HR Management & Compliance

Common HR Audits—Is Your Team Conducting These?

Audit is such a dreaded word. Who wants to be audited? Pretty much no one. But if you get audited, wouldn’t it be better if you were prepared and had a reasonable belief that no issues would be found?

That sentiment is often the basis behind conducting internal audits. HR teams often conduct audits that mimic the audits regulatory agencies perform. They do so in order to ferret out any issues and get them corrected before a real audit happens or before there’s a problem. But there are more reasons to conduct audits. Some are designed to ensure legal compliance. Others are simply meant to improve efficiency. Still others are meant to improve processes. These are just a few of the many reasons to conduct internal audits.

Common HR Audits

Here are a few examples of the most common types of HR audits:

  • I-9 audit. This audit reviews all I-9 forms for employees and ensures that they all exist, and they’re all filled in completely and correctly. It can also check for any follow-up needs or additional documentation needs.
  • Policy or handbook audit. This type of audit typically looks for policy changes that need to be made to ensure policies are internally consistent and there is nothing within them that is not legally permissible—which is especially important since laws may change. It confirms that all employees have received copies of all policies, and, ideally, the employer has a signed acknowledgement of such from everyone.
  • Compliance audit. While the details vary, most HR departments perform compliance audits to ensure legal compliance with reporting needs as well as compliance with all regulations. For example, many companies perform audits to ensure compliance with the Americans with Disabilities Act (ADA) or the Family and Medical Leave Act (FMLA) regulations. Any legal statute could be rationale to prompt an audit to ensure compliance.
  • Functional audit. Again, the details will vary, but in a functional audit a specific function, such as payroll, is assessed to confirm it is operating as intended. This type of audit is typically then rotated across all functions, such as performance management, and complaint investigation.
  • Wage and hour practices audit. This type of audit looks to uncover any potential problems with wage and hour practices. For example, it could uncover whether employees who are required to take lunch breaks have been doing so. It could also look to discover whether all overtime is being calculated and paid properly. These are just a couple of examples of the types of audits that could be conducted under the wage and hour umbrella.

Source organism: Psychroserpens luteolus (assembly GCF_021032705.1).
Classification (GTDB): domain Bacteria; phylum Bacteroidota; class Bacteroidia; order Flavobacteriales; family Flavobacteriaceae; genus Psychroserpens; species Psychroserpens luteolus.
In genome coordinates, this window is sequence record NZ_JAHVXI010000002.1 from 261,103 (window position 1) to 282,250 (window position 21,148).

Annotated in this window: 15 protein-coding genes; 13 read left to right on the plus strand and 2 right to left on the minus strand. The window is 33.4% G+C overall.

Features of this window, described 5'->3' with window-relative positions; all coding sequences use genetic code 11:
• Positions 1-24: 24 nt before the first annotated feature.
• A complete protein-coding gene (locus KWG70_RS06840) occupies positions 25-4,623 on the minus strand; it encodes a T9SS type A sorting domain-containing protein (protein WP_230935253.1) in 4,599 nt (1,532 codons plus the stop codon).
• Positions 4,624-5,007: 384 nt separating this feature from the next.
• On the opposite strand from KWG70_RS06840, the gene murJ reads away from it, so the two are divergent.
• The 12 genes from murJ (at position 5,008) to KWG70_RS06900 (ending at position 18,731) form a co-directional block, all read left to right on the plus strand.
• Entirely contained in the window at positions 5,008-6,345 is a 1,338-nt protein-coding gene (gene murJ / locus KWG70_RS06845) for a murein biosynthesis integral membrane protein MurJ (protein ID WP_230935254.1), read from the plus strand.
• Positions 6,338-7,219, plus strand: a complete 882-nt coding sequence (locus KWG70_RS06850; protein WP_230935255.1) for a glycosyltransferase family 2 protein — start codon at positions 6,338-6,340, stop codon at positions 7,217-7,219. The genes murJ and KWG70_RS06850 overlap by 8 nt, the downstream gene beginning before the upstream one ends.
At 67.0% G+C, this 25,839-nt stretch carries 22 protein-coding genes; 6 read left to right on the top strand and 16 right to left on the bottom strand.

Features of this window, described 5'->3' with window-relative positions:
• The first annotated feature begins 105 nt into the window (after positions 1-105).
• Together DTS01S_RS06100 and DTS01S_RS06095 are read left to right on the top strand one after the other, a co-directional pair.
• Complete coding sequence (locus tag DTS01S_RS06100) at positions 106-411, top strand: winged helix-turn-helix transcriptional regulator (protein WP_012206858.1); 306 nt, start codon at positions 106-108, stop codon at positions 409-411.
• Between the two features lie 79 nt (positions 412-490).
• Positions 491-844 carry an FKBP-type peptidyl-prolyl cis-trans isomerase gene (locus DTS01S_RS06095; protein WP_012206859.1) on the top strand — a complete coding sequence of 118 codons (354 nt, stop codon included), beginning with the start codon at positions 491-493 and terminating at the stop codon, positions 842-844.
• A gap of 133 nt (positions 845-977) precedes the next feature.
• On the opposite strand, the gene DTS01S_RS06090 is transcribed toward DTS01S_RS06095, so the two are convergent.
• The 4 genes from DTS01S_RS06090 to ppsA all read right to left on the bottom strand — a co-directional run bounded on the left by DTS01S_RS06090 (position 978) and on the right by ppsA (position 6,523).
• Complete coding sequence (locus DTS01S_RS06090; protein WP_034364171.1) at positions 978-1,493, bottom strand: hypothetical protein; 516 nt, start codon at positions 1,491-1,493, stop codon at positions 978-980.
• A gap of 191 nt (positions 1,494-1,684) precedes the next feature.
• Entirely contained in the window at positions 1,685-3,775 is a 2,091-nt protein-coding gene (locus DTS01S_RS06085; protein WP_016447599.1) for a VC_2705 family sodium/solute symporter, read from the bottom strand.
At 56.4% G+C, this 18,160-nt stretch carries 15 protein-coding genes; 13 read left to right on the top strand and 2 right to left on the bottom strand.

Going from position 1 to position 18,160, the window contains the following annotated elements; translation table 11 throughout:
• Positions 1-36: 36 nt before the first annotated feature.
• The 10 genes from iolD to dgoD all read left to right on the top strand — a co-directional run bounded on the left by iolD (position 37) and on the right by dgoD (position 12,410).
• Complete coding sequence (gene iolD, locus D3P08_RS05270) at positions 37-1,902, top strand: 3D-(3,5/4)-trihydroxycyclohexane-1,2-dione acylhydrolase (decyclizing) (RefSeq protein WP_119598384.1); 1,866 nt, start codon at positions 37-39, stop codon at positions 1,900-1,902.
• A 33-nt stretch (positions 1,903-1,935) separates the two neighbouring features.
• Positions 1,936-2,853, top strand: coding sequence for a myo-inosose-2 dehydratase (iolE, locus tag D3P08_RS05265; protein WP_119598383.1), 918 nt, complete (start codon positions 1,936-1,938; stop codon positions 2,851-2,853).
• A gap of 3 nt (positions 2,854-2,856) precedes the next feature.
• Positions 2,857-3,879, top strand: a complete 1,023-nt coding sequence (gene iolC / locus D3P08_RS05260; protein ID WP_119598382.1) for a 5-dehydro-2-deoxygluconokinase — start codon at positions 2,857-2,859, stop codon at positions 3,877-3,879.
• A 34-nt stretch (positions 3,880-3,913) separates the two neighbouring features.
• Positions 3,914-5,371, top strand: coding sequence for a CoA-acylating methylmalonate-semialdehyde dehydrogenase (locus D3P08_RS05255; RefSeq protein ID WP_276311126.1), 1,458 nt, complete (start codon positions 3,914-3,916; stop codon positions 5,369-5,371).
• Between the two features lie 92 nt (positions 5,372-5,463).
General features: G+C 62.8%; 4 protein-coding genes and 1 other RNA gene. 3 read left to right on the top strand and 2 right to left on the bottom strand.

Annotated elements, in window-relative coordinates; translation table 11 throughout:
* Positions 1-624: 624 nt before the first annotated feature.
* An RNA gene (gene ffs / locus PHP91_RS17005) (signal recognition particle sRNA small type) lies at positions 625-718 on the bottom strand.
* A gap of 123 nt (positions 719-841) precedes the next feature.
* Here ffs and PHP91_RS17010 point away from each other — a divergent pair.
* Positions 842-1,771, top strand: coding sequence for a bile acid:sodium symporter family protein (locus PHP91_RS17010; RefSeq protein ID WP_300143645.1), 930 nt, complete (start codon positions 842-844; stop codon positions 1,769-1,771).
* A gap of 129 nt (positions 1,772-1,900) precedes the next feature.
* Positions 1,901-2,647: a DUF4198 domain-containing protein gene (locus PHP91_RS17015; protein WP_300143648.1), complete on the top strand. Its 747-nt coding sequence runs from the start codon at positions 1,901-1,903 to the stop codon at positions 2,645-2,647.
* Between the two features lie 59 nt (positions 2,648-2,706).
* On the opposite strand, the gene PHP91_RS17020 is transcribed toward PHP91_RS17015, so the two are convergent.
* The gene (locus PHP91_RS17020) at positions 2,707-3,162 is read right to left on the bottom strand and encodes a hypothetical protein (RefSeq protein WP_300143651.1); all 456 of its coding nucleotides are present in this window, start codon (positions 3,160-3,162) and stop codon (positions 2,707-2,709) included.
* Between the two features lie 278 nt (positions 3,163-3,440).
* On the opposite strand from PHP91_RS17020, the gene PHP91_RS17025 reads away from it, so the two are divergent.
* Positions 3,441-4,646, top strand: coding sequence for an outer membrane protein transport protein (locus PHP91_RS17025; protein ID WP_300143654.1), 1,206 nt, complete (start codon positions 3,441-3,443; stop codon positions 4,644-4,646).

• Exemption audit. This type of audit assesses whether all employees who are classified as exempt from overtime are actually qualified to receive that exemption.
  • Job description audit. While this activity isn’t always referred to as an audit, it serves the same function. The key here is to review job descriptions and update them both for accuracy and for compliance.
  • Safety audit. As the name implies, this type of audit assesses the safety measures taken within the organization. (This may or may not fall under HR audits, depending on company structure.) Companies need to ensure they’re complying with OSHA standards consistently.
  • Hiring process audit. This type of audit looks at the hiring processes to ensure they’re consistent, efficient, and nondiscriminatory.
  • Training and development audit. This type of audit assesses the employee development programs in place within the organization. It looks to analyze what gaps exist and whether all statutory training has been completed.
  • Compensation and benefits audit. This type of audit can take many forms, depending on business needs. It could be used to ensure that all regulations related to implementing and carrying out benefits are being met. It could ensure that compensation is in alignment with company objectives. It could be used to ensure that private employee information—such as health information related to the administration of a health insurance benefit—is kept completely separate from other employee information.

What type of HR audits does your organization conduct on a regular basis? What would you add to this list?

*This article does not constitute legal advice. Always consult legal counsel with specific questions.


About Bridget Miller:

Bridget Miller is a business consultant with a specialized MBA in International Economics and Management, which provides a unique perspective on business challenges. She’s been working in the corporate world for over 15 years, with experience across multiple diverse departments including HR, sales, marketing, IT, commercial development, and training.